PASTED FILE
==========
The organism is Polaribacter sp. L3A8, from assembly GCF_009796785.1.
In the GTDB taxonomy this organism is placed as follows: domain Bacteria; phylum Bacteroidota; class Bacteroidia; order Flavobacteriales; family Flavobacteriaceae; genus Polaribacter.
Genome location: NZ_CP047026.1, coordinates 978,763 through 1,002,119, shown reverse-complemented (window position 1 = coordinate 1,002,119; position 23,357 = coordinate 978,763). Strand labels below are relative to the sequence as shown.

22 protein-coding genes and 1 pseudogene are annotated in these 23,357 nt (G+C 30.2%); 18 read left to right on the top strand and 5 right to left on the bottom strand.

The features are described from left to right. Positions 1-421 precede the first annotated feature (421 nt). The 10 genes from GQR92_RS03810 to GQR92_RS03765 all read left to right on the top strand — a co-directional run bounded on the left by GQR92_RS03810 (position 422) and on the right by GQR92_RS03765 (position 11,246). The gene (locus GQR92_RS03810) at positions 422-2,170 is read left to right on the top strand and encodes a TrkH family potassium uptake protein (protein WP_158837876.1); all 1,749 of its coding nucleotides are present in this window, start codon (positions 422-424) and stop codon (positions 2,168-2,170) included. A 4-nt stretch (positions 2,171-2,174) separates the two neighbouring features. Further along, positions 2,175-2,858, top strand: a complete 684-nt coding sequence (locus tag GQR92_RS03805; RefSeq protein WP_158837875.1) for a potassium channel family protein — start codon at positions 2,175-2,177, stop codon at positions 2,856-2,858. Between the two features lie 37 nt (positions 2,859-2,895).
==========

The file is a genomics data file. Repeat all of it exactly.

The organism is Polaribacter sp. L3A8, from assembly GCF_009796785.1.
In the GTDB taxonomy this organism is placed as follows: domain Bacteria; phylum Bacteroidota; class Bacteroidia; order Flavobacteriales; family Flavobacteriaceae; genus Polaribacter.
Genome location: NZ_CP047026.1, coordinates 978,763 through 1,002,119, shown reverse-complemented (window position 1 = coordinate 1,002,119; position 23,357 = coordinate 978,763). Strand labels below are relative to the sequence as shown.

22 protein-coding genes and 1 pseudogene are annotated in these 23,357 nt (G+C 30.2%); 18 read left to right on the top strand and 5 right to left on the bottom strand.

The features are described from left to right. Positions 1-421 precede the first annotated feature (421 nt). The 10 genes from GQR92_RS03810 to GQR92_RS03765 all read left to right on the top strand — a co-directional run bounded on the left by GQR92_RS03810 (position 422) and on the right by GQR92_RS03765 (position 11,246). The gene (locus GQR92_RS03810) at positions 422-2,170 is read left to right on the top strand and encodes a TrkH family potassium uptake protein (protein WP_158837876.1); all 1,749 of its coding nucleotides are present in this window, start codon (positions 422-424) and stop codon (positions 2,168-2,170) included. A 4-nt stretch (positions 2,171-2,174) separates the two neighbouring features. Further along, positions 2,175-2,858, top strand: a complete 684-nt coding sequence (locus tag GQR92_RS03805; RefSeq protein WP_158837875.1) for a potassium channel family protein — start codon at positions 2,175-2,177, stop codon at positions 2,856-2,858. Between the two features lie 37 nt (positions 2,859-2,895).